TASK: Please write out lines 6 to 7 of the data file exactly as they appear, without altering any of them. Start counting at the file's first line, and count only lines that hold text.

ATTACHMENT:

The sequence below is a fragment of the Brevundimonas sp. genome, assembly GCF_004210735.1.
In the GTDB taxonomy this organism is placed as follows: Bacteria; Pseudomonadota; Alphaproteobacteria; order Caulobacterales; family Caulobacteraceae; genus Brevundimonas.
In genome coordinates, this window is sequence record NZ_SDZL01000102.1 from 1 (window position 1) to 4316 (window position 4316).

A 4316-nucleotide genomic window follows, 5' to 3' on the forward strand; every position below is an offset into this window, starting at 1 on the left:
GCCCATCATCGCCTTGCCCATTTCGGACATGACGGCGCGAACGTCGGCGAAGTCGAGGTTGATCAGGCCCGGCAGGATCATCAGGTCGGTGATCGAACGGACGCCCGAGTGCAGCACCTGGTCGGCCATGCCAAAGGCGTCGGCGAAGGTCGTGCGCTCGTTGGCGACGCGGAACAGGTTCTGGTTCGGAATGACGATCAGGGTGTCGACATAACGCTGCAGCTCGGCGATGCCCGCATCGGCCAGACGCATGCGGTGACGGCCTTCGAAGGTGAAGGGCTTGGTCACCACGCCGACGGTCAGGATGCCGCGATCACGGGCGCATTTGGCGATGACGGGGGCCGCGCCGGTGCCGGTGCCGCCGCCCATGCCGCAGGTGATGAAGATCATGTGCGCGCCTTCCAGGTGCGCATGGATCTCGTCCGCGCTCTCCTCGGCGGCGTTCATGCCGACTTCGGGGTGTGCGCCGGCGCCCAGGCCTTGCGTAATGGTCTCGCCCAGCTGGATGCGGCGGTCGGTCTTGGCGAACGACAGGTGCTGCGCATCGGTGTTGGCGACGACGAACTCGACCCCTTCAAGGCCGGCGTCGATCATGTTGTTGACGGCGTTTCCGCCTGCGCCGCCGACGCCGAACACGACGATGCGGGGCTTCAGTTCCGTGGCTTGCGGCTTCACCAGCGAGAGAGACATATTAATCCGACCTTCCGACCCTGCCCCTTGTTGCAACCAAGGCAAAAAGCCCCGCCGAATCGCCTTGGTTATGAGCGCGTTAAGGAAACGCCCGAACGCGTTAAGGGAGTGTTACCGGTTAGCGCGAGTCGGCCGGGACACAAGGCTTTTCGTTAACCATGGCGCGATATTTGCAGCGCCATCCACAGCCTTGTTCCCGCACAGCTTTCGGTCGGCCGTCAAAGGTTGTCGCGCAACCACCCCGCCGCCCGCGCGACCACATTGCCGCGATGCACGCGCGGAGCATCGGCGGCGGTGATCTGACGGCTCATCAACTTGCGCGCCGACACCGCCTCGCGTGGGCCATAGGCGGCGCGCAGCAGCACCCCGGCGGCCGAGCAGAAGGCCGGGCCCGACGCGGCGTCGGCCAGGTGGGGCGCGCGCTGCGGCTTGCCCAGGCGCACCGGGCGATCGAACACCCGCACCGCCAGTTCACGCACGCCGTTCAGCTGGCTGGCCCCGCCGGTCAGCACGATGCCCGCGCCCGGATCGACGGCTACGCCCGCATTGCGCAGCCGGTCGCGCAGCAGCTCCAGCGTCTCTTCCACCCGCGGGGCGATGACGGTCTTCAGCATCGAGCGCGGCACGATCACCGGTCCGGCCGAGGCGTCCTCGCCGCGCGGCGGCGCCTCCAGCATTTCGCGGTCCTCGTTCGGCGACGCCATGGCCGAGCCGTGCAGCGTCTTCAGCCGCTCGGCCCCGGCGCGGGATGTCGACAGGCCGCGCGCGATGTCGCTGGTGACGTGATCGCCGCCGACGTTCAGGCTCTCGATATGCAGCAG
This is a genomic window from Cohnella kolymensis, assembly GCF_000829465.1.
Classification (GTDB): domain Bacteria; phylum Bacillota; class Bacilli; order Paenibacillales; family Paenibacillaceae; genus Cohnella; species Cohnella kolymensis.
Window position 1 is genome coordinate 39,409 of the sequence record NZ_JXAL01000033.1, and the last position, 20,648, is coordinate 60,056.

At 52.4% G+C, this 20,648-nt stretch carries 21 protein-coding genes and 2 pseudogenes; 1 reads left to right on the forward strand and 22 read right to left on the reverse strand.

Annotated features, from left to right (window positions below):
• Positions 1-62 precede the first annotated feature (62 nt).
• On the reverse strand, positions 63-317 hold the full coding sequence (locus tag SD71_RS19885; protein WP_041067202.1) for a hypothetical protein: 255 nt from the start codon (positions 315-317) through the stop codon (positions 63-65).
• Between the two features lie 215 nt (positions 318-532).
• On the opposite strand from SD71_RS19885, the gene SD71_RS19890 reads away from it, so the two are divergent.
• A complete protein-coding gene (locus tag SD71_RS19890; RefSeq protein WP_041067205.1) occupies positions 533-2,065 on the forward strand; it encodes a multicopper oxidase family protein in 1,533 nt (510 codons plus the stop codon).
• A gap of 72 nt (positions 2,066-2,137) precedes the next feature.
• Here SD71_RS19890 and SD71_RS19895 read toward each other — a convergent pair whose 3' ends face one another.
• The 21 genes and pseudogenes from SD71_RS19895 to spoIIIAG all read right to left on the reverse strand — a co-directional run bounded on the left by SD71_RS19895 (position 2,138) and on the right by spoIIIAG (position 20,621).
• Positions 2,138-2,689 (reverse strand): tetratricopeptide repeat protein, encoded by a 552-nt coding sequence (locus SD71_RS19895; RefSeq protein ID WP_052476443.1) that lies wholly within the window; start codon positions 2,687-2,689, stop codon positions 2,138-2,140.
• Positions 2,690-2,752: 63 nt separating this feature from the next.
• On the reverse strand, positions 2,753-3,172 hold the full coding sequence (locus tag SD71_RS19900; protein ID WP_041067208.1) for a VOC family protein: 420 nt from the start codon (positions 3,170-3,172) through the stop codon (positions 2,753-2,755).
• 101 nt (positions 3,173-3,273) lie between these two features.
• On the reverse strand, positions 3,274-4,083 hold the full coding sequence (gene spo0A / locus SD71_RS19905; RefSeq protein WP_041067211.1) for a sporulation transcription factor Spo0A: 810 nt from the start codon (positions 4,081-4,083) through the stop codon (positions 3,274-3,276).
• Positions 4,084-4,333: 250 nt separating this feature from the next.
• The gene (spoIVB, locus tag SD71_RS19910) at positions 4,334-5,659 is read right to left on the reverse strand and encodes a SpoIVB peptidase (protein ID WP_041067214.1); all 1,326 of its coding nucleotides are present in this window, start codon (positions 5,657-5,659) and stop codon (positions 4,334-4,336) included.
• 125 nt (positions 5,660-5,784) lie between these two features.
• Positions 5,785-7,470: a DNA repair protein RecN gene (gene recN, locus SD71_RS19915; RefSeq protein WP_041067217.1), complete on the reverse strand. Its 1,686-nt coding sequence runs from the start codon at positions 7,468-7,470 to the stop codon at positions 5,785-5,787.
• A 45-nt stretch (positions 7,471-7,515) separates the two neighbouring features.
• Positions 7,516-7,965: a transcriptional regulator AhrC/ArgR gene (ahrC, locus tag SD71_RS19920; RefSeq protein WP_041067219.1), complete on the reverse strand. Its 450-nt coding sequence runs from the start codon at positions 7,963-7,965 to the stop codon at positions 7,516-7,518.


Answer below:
This is a genomic window from Cohnella kolymensis, assembly GCF_000829465.1.
Classification (GTDB): domain Bacteria; phylum Bacillota; class Bacilli; order Paenibacillales; family Paenibacillaceae; genus Cohnella; species Cohnella kolymensis.